Alec Burleson - 2020

Junior left-handed pitcher/first baseman Alec Burleson on the mound earlier in the season.

Picking up right where he left off last Friday night, junior left-handed pitcher Alec Burleson spun a gem on Saturday in a 3-0 East Carolina University (4-1, 0-0 AAC) victory over Georgia Southern University (3-2, 0-0 Sun Belt).

Tabbed as one of the best two-way players in the country, Burleson picked up an RBI while tossing eight shutout innings against the Eagles. In the process, the southpaw set a new career-high in innings pitched for a single game, besting his 7.1 performance against Tulane University on May 5, 2018.

“It might have been the best game that he’s ever pitched at East Carolina and he’s pitched some big games,” head coach Cliff Godwin said. “That’s a veteran lineup over there, they’re older and they have an approach and just the way he was able to execute pitch after pitch was really impressive.”

Fresh off a 7-2 defeat on Wednesday in which the Pirates’ offense never truly woke up, ECU wasted little time in jumping all over the opposing starter pitcher for the Eagles. Junior right-handed pitcher Jordan Jackson, who tossed five innings of shutout ball in his season debut, took the mound for the visiting squad.

While he settled in over the duration of his outing, Jackson needed nearly 30 pitches to navigate the first seven Pirate batters in the top of the first. Greeted by an infield single off the bat of sophomore outfielder Lane Hoover, Jackson proceeded to allow a pair of RBI doubles from the heart of ECU’s order.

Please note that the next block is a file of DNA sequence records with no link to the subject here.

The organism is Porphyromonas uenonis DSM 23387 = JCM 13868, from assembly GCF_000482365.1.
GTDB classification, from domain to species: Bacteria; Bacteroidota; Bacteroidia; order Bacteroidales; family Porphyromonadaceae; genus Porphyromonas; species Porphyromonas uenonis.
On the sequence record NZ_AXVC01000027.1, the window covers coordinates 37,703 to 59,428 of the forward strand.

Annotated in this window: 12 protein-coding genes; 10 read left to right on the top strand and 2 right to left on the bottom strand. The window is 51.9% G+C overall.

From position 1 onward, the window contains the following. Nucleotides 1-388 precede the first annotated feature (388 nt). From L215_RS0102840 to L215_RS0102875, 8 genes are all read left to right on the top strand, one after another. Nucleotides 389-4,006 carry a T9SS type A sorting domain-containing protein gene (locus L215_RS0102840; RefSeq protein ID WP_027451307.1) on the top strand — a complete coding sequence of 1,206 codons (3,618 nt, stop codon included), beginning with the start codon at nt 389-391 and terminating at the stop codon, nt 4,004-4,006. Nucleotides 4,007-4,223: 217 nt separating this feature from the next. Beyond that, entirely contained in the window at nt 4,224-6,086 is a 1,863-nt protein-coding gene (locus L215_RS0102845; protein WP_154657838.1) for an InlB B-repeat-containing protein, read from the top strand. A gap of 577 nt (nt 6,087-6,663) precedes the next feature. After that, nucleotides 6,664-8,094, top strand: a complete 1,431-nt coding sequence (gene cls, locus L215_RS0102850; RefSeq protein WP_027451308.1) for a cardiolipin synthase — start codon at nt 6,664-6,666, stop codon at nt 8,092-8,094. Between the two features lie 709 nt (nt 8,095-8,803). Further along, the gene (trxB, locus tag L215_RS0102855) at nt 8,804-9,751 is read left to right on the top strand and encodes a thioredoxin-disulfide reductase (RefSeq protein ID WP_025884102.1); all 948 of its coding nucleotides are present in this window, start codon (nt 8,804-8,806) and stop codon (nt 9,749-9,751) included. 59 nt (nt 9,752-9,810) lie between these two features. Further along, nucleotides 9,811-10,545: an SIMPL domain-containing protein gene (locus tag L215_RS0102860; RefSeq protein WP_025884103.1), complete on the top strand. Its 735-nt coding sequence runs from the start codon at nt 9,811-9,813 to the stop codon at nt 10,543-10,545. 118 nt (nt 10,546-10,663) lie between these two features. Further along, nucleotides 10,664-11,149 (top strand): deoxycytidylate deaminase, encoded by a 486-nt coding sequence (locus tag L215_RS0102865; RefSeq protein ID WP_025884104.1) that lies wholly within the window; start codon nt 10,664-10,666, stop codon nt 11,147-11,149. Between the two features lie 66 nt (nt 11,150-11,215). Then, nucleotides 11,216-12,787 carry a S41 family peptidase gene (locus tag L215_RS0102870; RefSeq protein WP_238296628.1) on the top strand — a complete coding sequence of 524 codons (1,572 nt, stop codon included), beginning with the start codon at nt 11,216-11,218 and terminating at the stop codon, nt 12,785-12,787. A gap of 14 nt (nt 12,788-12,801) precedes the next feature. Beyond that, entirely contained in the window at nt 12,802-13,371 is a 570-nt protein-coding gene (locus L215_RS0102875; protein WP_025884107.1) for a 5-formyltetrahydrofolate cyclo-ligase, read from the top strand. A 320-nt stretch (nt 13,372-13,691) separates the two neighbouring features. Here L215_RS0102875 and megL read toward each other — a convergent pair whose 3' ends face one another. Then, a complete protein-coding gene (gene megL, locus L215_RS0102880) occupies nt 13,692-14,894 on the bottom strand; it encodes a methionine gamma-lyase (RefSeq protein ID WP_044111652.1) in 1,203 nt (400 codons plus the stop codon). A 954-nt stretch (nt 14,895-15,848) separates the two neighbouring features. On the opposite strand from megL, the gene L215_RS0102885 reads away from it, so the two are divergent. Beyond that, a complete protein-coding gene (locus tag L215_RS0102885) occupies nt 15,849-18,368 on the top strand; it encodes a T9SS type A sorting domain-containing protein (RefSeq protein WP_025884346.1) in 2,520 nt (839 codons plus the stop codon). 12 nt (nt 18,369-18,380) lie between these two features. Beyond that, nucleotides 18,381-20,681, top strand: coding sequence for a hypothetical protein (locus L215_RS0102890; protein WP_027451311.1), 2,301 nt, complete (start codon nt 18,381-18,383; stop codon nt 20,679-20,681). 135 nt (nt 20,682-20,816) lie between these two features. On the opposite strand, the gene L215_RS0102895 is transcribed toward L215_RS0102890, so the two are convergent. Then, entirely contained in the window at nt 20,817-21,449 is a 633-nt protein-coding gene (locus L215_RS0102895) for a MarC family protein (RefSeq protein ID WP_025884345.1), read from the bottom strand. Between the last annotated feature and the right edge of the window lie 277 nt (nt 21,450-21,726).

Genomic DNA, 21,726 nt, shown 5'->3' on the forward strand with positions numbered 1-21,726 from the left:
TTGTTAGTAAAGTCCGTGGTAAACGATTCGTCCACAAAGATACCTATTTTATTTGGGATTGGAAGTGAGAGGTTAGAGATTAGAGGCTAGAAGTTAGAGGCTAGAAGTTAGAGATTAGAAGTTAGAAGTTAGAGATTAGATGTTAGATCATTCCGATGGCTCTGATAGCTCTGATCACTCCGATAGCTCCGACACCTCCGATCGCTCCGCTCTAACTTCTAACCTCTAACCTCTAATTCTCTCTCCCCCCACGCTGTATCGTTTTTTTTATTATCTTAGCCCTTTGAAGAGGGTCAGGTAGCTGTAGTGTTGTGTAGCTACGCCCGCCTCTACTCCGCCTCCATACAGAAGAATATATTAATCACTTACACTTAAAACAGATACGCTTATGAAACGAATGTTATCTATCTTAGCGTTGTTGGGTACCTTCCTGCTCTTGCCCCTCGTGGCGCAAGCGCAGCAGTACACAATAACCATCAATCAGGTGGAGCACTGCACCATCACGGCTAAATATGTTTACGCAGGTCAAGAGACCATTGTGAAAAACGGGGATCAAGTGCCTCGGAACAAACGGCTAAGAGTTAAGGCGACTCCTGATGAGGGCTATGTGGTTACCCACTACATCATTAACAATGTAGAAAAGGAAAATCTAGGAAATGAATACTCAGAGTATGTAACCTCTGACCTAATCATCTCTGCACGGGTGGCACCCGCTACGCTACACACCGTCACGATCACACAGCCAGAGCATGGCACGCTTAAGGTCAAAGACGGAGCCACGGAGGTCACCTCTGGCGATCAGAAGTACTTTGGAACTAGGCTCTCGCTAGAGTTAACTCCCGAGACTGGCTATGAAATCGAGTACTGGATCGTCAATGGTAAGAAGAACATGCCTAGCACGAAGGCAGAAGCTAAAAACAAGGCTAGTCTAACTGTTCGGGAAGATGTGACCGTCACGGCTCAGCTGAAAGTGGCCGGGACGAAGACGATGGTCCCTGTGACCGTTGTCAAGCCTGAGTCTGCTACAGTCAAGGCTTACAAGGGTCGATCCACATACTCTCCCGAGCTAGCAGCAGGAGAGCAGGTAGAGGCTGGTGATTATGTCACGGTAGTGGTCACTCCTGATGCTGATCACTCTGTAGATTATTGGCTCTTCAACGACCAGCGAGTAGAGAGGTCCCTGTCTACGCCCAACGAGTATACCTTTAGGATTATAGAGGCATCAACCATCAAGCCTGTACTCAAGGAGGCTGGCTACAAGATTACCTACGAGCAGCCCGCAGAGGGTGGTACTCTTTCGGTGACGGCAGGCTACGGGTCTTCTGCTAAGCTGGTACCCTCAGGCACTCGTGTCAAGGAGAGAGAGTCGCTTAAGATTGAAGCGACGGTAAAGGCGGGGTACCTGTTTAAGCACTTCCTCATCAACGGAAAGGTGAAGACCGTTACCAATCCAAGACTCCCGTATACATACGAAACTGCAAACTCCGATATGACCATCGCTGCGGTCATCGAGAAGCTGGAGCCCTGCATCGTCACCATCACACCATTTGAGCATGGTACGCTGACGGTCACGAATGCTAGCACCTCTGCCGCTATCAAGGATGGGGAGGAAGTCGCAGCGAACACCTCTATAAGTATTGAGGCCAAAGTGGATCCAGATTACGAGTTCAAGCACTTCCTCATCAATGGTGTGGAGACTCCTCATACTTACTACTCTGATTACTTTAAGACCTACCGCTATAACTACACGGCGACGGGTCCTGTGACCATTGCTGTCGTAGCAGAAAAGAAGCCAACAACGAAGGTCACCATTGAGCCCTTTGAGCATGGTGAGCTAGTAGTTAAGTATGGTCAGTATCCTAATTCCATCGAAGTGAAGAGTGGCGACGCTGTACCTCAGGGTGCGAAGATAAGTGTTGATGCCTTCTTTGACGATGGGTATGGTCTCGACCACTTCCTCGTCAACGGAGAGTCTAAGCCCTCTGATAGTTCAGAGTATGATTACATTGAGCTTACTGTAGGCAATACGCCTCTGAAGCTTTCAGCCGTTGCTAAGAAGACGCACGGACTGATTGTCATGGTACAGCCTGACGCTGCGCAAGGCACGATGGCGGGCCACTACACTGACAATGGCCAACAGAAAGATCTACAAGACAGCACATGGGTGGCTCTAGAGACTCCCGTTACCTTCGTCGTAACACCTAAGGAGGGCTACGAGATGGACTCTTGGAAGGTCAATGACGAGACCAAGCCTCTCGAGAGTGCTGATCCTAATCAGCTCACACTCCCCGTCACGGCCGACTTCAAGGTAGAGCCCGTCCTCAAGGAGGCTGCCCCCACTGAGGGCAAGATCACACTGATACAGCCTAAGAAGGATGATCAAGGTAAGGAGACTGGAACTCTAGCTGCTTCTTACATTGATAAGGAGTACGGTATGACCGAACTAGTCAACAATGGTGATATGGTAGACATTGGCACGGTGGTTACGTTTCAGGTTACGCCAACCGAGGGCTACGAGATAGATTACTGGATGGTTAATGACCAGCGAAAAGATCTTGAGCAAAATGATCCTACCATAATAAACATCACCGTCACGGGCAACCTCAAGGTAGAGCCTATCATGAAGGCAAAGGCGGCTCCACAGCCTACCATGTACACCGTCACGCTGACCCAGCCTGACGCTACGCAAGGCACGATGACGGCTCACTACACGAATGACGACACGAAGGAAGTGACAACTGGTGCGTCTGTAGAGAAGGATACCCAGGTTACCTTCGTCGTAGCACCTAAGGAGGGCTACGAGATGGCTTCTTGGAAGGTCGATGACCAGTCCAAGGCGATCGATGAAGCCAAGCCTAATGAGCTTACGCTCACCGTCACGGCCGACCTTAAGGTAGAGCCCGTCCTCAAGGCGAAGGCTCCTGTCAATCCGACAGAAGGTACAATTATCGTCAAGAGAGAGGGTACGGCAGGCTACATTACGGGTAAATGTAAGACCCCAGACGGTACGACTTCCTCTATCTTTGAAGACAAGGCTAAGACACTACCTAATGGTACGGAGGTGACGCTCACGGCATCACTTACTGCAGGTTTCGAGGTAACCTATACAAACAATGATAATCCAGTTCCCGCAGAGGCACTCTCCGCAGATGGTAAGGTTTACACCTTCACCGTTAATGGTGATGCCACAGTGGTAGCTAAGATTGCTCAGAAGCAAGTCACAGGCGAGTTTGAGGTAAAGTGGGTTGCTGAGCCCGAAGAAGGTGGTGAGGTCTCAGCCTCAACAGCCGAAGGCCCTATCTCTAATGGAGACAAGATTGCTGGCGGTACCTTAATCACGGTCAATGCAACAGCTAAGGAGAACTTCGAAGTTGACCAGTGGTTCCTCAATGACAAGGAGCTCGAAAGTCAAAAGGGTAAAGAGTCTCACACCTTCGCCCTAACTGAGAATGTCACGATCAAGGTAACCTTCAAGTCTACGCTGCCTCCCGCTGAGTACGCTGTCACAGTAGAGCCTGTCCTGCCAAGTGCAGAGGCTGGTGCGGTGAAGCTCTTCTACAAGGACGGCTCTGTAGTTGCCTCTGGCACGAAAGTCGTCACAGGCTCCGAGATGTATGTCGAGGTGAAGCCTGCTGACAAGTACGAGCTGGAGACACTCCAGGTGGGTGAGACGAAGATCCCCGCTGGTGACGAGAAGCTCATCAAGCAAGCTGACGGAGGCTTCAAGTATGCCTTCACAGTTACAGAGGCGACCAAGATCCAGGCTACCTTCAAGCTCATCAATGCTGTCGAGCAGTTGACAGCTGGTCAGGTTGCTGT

“It felt great. I think we really stuck to our offensive approach good,” junior outfielder Bryson Worrell said. “We got away from that on Wednesday and it showed. Burly threw a gem and we played great defense behind him.”

Breaking into the scoring column, Burleson nudged a ball down the left field line, just inches inside the foul line to plate Hoover who had moved into scoring position with a stolen base.

Worrell followed just two batters later with the first of his three hits, sending a ball down the right field line and into the corner for an RBI two-bagger. Less than a week after amassing just one hit with runners in scoring position, the Pirates needed less than one full inning to rack up two knocks in that same situation on Saturday.

In support of ECU’s 2-0 lead, Burleson went to work. Needing just 29 pitches to sit down the first nine Eagle hitters of the afternoon, Burleson was perfect the first time through the order. A 10-pitch first inning gave way to a 14-pitch second frame and five-pitch third.

“I think as a starter, what I’ve taken into this year is just letting them hit the ball and pitching to contact,” Burleson said. “Pitching to soft contact of course. Not trying to be too fine and that’s what is keeping my pitch count down and allowing me to go into the seventh, eighth innings.”

Working with a sharp off-speed offering and a fastball in the upper-80’s, Burleson racked up a number of swings-and-misses on non-fastballs.